Event Title

Academic Paper Session III-C

Presenter Information

Edwin Woodruff Tait
Stephen Margheim

Location

Rupp 205

Start Date

4-6-2010 9:30 AM

Description

"Owen Barfield: Unregressed Pilgrim" - Edwin Woodruff Tait

This paper will use C.S. Lewis’s The Pilgrim’s Regress to compare Lewis’s understanding of the spiritual life with that of Own Barfield. I will argue that the eponymous “regress” reflects Lewis’s belief (post-conversion) that the imagination did indeed point to truth, but that this truth could not be reached by the imagination directly but only by a humble submission to the eternal truth of historic, orthodox Christianity. Barfield, on the other hand, continued to believe that one could (using the terms of the Regress) sail directly to the Island in the West without returning to the “Landlord’s Castle.”

"Truth and Imagination in Poetic Diction: Owen Barfield and C.S. Lewis's Great War - Stephen Margheim

Owen Barfield’s position in his “Great War” with C.S. Lewis holds that the imagination can both perceive and create truth via poetry. Contrarily, Lewis’s position in the “war,” which took place during the 1920s before his conversion to Christianity, holds that the imagination can in no way create truth. This paper explicates Barfield’s position and arguments as well as Lewis’s objections in order to demonstrate how Barfield is victorious in the war. I examine Barfield’s understanding of the natures of imagination and truth as seen in Poetic Diction, and subsequently turn to his arguments for imagination’s passive and active relationship with truth. I also consider Lewis’s objections to these two arguments based on his own views of the natures of imagination and truth. Finally I provide a case for Barfield’s victory by examining this theory of imagination in Poetic Diction and by demonstrating Lewis’s implicit surrender post-conversion.

Event Type

Paper

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Jun 4th, 9:30 AM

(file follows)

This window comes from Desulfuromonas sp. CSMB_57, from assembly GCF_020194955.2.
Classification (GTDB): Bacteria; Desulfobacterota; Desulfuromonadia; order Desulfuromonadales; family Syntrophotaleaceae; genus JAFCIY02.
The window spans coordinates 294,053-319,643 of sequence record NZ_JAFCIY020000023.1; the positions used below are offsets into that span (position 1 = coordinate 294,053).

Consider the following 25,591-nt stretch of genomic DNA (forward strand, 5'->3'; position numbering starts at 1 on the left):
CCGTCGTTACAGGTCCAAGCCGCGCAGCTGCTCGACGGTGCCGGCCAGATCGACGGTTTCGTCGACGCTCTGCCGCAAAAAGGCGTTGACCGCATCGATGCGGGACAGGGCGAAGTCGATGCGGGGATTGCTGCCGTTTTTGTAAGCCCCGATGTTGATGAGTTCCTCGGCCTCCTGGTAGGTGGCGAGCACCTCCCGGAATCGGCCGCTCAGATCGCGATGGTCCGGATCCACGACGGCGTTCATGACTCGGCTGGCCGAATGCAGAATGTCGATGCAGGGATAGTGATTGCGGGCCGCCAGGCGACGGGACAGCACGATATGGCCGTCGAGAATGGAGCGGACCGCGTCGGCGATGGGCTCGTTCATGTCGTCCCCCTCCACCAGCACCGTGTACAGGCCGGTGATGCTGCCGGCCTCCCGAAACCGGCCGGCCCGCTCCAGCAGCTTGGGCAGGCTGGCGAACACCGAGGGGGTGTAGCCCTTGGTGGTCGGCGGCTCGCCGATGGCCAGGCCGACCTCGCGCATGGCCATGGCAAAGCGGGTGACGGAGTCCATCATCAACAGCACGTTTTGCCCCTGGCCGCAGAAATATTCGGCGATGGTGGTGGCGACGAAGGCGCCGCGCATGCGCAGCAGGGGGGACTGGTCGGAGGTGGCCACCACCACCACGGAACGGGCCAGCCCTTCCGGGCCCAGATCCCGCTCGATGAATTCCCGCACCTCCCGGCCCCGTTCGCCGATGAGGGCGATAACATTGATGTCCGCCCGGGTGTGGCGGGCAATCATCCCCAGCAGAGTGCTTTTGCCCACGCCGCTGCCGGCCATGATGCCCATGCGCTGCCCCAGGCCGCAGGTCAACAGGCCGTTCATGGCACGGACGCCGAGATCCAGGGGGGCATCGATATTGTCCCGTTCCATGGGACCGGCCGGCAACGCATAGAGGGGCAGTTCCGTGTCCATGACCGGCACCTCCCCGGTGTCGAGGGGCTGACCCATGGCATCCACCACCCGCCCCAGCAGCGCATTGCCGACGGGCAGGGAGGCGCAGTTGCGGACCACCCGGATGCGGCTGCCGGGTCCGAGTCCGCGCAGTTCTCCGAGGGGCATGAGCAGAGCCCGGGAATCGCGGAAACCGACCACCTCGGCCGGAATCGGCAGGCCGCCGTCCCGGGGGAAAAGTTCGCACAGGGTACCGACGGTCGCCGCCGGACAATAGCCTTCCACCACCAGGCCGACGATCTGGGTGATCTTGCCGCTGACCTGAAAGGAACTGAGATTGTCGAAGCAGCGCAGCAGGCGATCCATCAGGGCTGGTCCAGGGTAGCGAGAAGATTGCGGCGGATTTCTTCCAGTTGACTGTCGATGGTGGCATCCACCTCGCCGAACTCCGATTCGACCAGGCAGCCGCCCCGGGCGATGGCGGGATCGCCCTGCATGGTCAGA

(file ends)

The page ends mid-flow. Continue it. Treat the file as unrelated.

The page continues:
Academic Paper Session III-C

Rupp 205

"Owen Barfield: Unregressed Pilgrim" - Edwin Woodruff Tait

This paper will use C.S. Lewis’s The Pilgrim’s Regress to compare Lewis’s understanding of the spiritual life with that of Own Barfield. I will argue that the eponymous “regress” reflects Lewis’s belief (post-conversion) that the imagination did indeed point to truth, but that this truth could not be reached by the imagination directly but only by a humble submission to the eternal truth of historic, orthodox Christianity. Barfield, on the other hand, continued to believe that one could (using the terms of the Regress) sail directly to the Island in the West without returning to the “Landlord’s Castle.”

"Truth and Imagination in Poetic Diction: Owen Barfield and C.S. Lewis's Great War - Stephen Margheim

Owen Barfield’s position in his “Great War” with C.S. Lewis holds that the imagination can both perceive and create truth via poetry. Contrarily, Lewis’s position in the “war,” which took place during the 1920s before his conversion to Christianity, holds that the imagination can in no way create truth. This paper explicates Barfield’s position and arguments as well as Lewis’s objections in order to demonstrate how Barfield is victorious in the war. I examine Barfield’s understanding of the natures of imagination and truth as seen in Poetic Diction, and subsequently turn to his arguments for imagination’s passive and active relationship with truth. I also consider Lewis’s objections to these two arguments based on his own views of the natures of imagination and truth. Finally I provide a case for Barfield’s victory by examining this theory of imagination in Poetic Diction and by demonstrating Lewis’s implicit surrender post-conversion.